The difference between a strata title and a land subdivision

19 June 2020

Land can be physically subdivided and each parcel owned by a party, which is typically what is meant when people refer to a “subdivision”. Alternatively, a building can be divided into multiple lots and this is commonly referred to as “strata titling” or a “strata title subdivision”. The word strata means “one of a number of portions or divisions”. So a single apartment is one portion of a high rise building and is nearly always on a strata title (unless one person owns the whole building).

In Queensland the Land TItle Act 1994 (the Act) provides for three types of subdivision being a standard, building or volumetric format plan. The formal definitions of each of these types from the Act is as follows:

48B Standard format plan

A standard format plan of survey defines land using a horizontal plane and references to marks on the ground.

Example of marks—

posts in the ground

48C Building format plan

  1. A building format plan of survey defines land using the structural elements of a building, including, for example, floors, walls and ceilings.

  2. For subsection (1)—

structural elements, of a building, includes projections of, and references to, structural elements of the building.

Example of projections as structural elements of a building—

Projections might be used to define a lot that includes a balcony, courtyard, roof garden or other area not bounded, or completely bounded, by a floor, walls and a ceiling.

48D Volumetric format plan

A volumetric format plan of survey defines land using 3 dimensionally located points to identify the position, shape and dimensions of each bounding surface.

A standard plan subdivision (also referred to a standard format plan) involves the subdivision of land. It typically doesn’t involve a Body Corporate under a Community Titles Scheme unless there is common property involved and often shared arrangements such as access are dealt with by easements. A standard format plan subdivision typically divides land only and not buildings. For this reason a development application is required. This subdivision type allows for vacant allotments to be subdivided and sold whereas strata title subdivision does not. This type of subdivision is used in the instance of “house and land” packages, where a larger parcel of land is divided up and sold as smaller lots for building a single dwelling.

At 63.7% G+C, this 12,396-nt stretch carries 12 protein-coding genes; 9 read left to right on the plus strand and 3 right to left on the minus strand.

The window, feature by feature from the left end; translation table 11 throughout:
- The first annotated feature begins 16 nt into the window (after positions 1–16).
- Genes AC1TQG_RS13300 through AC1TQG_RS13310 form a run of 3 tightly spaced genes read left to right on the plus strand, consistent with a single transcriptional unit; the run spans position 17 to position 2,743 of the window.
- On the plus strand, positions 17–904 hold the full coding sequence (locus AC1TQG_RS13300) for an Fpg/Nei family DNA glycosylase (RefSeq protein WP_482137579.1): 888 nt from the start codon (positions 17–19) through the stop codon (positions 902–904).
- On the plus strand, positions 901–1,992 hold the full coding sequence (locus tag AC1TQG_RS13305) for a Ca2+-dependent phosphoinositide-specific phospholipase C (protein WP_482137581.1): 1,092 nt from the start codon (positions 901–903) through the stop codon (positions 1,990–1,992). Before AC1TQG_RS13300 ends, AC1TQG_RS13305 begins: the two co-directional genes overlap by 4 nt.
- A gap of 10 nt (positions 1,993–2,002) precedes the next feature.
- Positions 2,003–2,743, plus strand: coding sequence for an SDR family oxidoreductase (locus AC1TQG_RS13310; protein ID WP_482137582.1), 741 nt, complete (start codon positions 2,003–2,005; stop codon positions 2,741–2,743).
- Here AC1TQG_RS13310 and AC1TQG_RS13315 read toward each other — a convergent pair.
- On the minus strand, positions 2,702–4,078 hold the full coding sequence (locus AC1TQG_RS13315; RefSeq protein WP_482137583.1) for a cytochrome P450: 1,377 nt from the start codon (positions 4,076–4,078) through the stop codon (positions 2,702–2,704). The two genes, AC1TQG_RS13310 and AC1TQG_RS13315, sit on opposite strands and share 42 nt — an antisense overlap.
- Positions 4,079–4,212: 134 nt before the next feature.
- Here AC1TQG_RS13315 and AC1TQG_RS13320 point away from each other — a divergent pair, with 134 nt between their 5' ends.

Strata titles are standard for larger buildings where ownership of the apartments is separate but the land and building itself are not. The ownership of the building and its common areas (e.g. hallways, lifts, driveways, entrances, amenities) are shared by all owners and managed through a Body Corporate set up under a Community Titles Scheme (CTS). This body is responsible for maintaining and repairing common property, having certain insurances, managing finances, and enforcing by-laws and a Community Management Statement (CMS). The body corporate is funded by taking fees from the owners who control the entity and have votes to make decisions about the property. 

A strata title subdivision can only be registered once a development (i.e the building) is complete. Strata titling is accepted (exempt) development under the Queensland Planning Act 2016 and doesn’t need a development application. It does however go through a plan sealing and registration process with both the local council and the State Titles Office. 

It is very important to know the difference between the subdivision types and to identify whether some or all of these apply to a particular property. Titling of land and buildings can be complicated and some developments may involve several types of subdivision. 

Standardisation of registered plans to Survey Plans (SP) only has resulted in it no longer being obvious to a lot of people, even experts in the property industry, as to what type of development or subdivision applies to a dwelling or lot. Previously strata titled development was on a Building Unit Plan (BUP); Group or Community Title Development was on a Group Title Plan (GTP); and freehold or Standard Format Plan development was on a Registered Plan (RP).

The costs for each individual subdivision will vary depending on the size of the land or building. Larger, multi-unit strata title subdivisions will be more expensive than a simple duplex or smaller townhouse development. Similarly, a land subdivision will cost more the larger the site is and the higher the number of lots to be created. 

If you are seeking specific subdivision advice please get in contact with our team. Consult Planning is experienced at assisting clients to subdivide. We offer free desktop assessments and there is no charge to call and speak to our Director about your subdivision plans. Get in touch via or 1300 017 540.

Disclaimer: While every effort has been made to provide accurate information, Consult Planning does not guarantee that this blog article is free from errors or omissions or is suitable for your intended use. Requirements and standards frequently change so every individual proposal should be thoroughly investigated.